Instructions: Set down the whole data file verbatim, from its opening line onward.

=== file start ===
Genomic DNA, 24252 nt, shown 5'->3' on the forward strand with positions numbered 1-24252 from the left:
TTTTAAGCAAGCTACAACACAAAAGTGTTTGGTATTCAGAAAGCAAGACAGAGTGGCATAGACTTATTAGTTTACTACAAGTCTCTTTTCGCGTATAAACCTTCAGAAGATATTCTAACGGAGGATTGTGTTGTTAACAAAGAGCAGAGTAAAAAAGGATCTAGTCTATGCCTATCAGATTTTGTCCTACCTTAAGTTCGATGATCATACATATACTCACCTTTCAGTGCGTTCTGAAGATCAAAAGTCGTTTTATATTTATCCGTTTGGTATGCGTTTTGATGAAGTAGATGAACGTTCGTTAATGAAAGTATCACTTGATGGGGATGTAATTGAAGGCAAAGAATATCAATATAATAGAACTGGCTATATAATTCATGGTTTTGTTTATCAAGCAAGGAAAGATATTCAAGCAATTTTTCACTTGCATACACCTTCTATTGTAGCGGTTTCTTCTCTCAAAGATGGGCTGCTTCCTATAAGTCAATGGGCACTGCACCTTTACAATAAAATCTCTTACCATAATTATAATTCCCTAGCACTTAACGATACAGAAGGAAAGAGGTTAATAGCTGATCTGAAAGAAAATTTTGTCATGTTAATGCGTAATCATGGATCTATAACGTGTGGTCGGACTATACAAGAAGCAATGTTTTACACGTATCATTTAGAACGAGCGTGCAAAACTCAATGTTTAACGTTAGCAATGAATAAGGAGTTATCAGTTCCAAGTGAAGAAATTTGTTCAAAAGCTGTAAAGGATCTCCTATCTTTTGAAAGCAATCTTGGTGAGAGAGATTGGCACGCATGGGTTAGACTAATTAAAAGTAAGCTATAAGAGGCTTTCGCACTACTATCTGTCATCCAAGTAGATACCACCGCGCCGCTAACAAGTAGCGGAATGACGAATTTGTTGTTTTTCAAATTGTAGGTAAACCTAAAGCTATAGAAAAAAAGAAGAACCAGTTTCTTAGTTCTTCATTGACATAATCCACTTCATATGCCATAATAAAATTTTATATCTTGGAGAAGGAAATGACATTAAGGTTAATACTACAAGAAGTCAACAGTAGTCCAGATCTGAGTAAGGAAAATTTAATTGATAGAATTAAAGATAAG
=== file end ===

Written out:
Genomic DNA, 24252 nt, shown 5'->3' on the forward strand with positions numbered 1-24252 from the left:
TTTTAAGCAAGCTACAACACAAAAGTGTTTGGTATTCAGAAAGCAAGACAGAGTGGCATAGACTTATTAGTTTACTACAAGTCTCTTTTCGCGTATAAACCTTCAGAAGATATTCTAACGGAGGATTGTGTTGTTAACAAAGAGCAGAGTAAAAAAGGATCTAGTCTATGCCTATCAGATTTTGTCCTACCTTAAGTTCGATGATCATACATATACTCACCTTTCAGTGCGTTCTGAAGATCAAAAGTCGTTTTATATTTATCCGTTTGGTATGCGTTTTGATGAAGTAGATGAACGTTCGTTAATGAAAGTATCACTTGATGGGGATGTAATTGAAGGCAAAGAATATCAATATAATAGAACTGGCTATATAATTCATGGTTTTGTTTATCAAGCAAGGAAAGATATTCAAGCAATTTTTCACTTGCATACACCTTCTATTGTAGCGGTTTCTTCTCTCAAAGATGGGCTGCTTCCTATAAGTCAATGGGCACTGCACCTTTACAATAAAATCTCTTACCATAATTATAATTCCCTAGCACTTAACGATACAGAAGGAAAGAGGTTAATAGCTGATCTGAAAGAAAATTTTGTCATGTTAATGCGTAATCATGGATCTATAACGTGTGGTCGGACTATACAAGAAGCAATGTTTTACACGTATCATTTAGAACGAGCGTGCAAAACTCAATGTTTAACGTTAGCAATGAATAAGGAGTTATCAGTTCCAAGTGAAGAAATTTGTTCAAAAGCTGTAAAGGATCTCCTATCTTTTGAAAGCAATCTTGGTGAGAGAGATTGGCACGCATGGGTTAGACTAATTAAAAGTAAGCTATAAGAGGCTTTCGCACTACTATCTGTCATCCAAGTAGATACCACCGCGCCGCTAACAAGTAGCGGAATGACGAATTTGTTGTTTTTCAAATTGTAGGTAAACCTAAAGCTATAGAAAAAAAGAAGAACCAGTTTCTTAGTTCTTCATTGACATAATCCACTTCATATGCCATAATAAAATTTTATATCTTGGAGAAGGAAATGACATTAAGGTTAATACTACAAGAAGTCAACAGTAGTCCAGATCTGAGTAAGGAAAATTTAATTGATAGAATTAAAGATAAG